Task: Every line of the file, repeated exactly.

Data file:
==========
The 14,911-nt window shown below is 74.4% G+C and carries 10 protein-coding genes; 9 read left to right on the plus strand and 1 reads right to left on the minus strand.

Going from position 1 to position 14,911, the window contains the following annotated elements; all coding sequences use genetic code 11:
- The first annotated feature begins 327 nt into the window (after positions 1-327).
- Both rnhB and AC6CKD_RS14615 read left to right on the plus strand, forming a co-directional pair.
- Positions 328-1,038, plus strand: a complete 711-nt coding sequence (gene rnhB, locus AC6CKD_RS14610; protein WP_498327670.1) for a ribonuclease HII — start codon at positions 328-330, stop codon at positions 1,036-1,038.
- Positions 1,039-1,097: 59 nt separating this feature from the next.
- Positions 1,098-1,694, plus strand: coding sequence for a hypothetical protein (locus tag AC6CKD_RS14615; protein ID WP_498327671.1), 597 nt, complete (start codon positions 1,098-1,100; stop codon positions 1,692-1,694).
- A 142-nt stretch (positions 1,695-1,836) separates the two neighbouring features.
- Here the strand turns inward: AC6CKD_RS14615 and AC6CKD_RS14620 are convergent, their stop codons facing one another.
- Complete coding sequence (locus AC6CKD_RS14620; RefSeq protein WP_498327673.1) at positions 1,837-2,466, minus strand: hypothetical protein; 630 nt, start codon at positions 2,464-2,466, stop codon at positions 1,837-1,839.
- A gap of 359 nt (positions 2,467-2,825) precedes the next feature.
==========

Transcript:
The 14,911-nt window shown below is 74.4% G+C and carries 10 protein-coding genes; 9 read left to right on the plus strand and 1 reads right to left on the minus strand.

Going from position 1 to position 14,911, the window contains the following annotated elements; all coding sequences use genetic code 11:
- The first annotated feature begins 327 nt into the window (after positions 1-327).
- Both rnhB and AC6CKD_RS14615 read left to right on the plus strand, forming a co-directional pair.
- Positions 328-1,038, plus strand: a complete 711-nt coding sequence (gene rnhB, locus AC6CKD_RS14610; protein WP_498327670.1) for a ribonuclease HII — start codon at positions 328-330, stop codon at positions 1,036-1,038.
- Positions 1,039-1,097: 59 nt separating this feature from the next.
- Positions 1,098-1,694, plus strand: coding sequence for a hypothetical protein (locus tag AC6CKD_RS14615; protein ID WP_498327671.1), 597 nt, complete (start codon positions 1,098-1,100; stop codon positions 1,692-1,694).
- A 142-nt stretch (positions 1,695-1,836) separates the two neighbouring features.
- Here the strand turns inward: AC6CKD_RS14615 and AC6CKD_RS14620 are convergent, their stop codons facing one another.
- Complete coding sequence (locus AC6CKD_RS14620; RefSeq protein WP_498327673.1) at positions 1,837-2,466, minus strand: hypothetical protein; 630 nt, start codon at positions 2,464-2,466, stop codon at positions 1,837-1,839.
- A gap of 359 nt (positions 2,467-2,825) precedes the next feature.